Southeastern’s College of Education has received a five-year $5 million federal grant to strengthen the recruitment and preparation of new teachers, including increasing the number of teachers from underrepresented populations. The project is titled Building Rigorous Induction and Development for Growing all Educators or BRIDGE.
“By partnering with school districts, the BRIDGE project will support beginning teachers beyond graduation,” said College of Education Dean Paula Summers Calderon. “In doing so, we will help districts retain qualified teachers beyond the three to five-year lifespan of a new teacher.”
The Teacher Quality Partnership grant funds a partnership between Southeastern and selected district partners. The project will begin by engaging partners in the Tangipahoa Parish School System in the second year of the grant. The St. Charles Parish School System will be added in the third year of the grant, and a third district will be selected to join the project in year four.
Principal investigators Calderon and Cherissa L. Vitter will work closely with the school districts to recruit teacher candidates from underrepresented populations and to provide support to ensure their persistence through the program, resulting in classroom retention. The project will focus on the preparation of teachers in the shortage areas aligned with the current needs of the districts to reduce both out-of-field and uncertified teaching.
Calderon said the project will result in the preparation and induction of 375 more effectively trained, highly supported, and diverse new teachers over five years and increase the instructional leadership skills and knowledge of 150 mentor teachers who will support them.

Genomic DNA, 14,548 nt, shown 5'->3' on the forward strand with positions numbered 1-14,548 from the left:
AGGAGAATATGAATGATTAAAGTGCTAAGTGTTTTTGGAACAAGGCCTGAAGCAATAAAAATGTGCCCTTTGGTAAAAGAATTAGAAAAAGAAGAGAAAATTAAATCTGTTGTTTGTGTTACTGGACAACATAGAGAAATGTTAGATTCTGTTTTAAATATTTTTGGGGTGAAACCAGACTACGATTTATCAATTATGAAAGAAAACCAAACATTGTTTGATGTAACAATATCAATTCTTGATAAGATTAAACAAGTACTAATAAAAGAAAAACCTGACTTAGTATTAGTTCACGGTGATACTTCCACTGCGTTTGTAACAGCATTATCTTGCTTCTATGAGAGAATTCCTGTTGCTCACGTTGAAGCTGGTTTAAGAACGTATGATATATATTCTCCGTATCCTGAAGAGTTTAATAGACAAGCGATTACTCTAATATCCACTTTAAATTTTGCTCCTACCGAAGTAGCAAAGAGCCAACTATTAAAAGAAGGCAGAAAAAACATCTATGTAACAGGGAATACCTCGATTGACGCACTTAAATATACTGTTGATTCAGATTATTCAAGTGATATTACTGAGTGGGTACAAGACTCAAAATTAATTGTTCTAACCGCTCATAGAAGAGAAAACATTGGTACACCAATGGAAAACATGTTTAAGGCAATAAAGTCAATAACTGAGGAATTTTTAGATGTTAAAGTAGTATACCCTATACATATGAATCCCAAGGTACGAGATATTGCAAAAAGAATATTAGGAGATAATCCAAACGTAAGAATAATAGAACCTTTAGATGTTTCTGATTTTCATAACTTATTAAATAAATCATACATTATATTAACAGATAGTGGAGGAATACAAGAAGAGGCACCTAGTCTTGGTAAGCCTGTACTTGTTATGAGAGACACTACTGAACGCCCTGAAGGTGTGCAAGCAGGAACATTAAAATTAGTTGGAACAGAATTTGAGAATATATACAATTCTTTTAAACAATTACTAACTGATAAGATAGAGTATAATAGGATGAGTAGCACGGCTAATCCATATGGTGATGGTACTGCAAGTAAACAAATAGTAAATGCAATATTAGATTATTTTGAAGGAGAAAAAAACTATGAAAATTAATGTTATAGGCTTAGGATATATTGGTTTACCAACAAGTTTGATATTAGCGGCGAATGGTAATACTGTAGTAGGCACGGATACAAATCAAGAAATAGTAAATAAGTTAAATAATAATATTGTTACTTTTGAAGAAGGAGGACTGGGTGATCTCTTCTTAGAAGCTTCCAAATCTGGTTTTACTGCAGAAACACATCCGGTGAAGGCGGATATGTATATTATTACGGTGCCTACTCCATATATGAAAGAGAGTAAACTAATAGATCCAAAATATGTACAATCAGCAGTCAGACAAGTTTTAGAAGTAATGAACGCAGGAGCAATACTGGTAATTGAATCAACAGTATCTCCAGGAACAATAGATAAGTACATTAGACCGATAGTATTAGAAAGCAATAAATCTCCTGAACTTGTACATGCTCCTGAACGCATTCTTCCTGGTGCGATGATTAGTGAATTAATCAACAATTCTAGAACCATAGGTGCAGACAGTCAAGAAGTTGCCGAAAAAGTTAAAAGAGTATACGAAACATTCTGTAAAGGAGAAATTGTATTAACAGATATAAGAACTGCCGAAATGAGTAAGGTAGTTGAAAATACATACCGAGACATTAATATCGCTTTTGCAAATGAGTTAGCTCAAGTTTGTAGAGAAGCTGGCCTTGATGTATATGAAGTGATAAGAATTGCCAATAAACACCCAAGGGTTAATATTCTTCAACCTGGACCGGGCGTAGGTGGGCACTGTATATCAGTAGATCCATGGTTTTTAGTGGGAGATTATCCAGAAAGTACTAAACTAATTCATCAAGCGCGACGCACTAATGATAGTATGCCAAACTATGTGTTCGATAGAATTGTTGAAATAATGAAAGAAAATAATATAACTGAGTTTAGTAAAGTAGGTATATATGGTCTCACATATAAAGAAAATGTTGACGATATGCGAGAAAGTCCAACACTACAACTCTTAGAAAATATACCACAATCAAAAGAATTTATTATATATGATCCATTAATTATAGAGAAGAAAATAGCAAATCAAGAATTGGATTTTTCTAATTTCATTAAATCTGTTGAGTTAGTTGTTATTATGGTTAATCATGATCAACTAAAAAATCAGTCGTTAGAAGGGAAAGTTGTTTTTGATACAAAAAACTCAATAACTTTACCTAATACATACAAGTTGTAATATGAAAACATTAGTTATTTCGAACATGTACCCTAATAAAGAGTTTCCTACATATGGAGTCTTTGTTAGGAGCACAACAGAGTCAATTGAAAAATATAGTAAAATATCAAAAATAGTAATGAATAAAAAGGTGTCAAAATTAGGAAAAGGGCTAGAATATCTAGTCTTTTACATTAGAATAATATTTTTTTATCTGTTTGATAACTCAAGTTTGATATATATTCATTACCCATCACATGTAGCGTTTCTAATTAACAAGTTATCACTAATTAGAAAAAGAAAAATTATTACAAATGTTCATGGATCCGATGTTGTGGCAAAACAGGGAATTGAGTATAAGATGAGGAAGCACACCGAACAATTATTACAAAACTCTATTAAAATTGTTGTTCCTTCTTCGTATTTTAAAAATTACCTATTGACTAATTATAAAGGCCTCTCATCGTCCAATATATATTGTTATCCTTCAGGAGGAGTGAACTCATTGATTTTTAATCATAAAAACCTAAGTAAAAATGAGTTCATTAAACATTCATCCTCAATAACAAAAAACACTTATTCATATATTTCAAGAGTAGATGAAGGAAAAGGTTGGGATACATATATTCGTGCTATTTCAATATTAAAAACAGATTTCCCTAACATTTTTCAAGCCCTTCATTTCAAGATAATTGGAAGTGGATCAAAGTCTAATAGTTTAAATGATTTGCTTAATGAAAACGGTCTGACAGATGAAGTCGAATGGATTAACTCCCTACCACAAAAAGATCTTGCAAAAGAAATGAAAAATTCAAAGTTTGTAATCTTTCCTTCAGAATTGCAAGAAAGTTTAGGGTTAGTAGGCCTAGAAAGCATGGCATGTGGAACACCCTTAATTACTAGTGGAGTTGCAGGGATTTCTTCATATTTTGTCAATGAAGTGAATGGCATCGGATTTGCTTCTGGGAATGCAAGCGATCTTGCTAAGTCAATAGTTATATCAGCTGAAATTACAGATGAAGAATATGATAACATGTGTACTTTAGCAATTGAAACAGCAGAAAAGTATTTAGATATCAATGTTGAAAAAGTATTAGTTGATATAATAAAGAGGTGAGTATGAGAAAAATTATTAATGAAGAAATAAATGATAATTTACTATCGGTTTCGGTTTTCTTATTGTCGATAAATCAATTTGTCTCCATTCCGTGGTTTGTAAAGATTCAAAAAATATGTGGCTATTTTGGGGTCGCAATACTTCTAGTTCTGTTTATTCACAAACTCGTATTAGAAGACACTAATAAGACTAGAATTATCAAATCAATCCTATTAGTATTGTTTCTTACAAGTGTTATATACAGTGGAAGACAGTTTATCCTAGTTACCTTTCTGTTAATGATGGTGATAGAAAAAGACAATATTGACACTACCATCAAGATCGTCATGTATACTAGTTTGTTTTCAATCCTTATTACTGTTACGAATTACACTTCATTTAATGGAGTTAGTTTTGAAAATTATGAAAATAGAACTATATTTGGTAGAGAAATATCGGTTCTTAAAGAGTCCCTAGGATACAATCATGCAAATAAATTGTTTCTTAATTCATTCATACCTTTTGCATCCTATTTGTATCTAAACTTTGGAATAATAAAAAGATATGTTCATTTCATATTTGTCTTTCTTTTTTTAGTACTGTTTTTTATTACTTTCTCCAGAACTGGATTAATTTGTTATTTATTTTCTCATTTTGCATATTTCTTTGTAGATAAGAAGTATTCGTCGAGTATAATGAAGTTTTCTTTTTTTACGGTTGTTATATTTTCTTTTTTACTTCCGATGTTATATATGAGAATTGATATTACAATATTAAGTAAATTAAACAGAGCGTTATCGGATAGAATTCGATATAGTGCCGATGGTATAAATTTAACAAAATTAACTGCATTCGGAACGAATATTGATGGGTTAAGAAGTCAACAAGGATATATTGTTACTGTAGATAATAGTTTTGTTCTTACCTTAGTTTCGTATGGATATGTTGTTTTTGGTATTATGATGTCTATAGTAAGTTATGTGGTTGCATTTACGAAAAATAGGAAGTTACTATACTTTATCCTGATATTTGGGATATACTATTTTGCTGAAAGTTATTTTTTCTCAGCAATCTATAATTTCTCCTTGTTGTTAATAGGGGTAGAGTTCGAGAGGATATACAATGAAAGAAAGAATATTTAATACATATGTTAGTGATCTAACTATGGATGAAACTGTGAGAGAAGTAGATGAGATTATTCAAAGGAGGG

“We are excited to work with the university and district partners to train mentor teachers as part of the solution for retaining and developing new teachers,” said NIET CEO Joshua Barnett. “Teacher leadership is a proven strategy for retaining and developing effective teachers by providing timely, relevant, and actionable support for their continued growth and improvement.”
Training for mentor teachers will increase the number of teachers prepared for leadership roles in their schools as they become available, expanding their impact to more students and teachers over the long term.
“We are committed to helping every student to excel,” said Superintendent of Tangipahoa School System Melissa Stilley. “The ability of our district to hire effective teachers and school leaders is highly dependent on the skills of teacher and school leader candidates. We are excited to partner with Southeastern and NIET to support our teachers in continuing to improve their classroom practices and better support student success.”
“This partnership will create high expectations for new teachers and support for teacher candidates in a yearlong residency,” said Superintendent of St. Charles Parish Public Schools Ken Oertling. “This will be followed by induction support in their first years of teaching.”
Combined these strategies will provide high-quality support for aspiring teachers that bridges their preparation program and their first two years in the classroom.
The BRIDGE project will address these challenges by enhancing Southeastern’s teacher preparation program, recruiting a more diverse cadre of new teachers, and creating induction programs in partner districts to support novice teachers to be more effective earlier in their careers.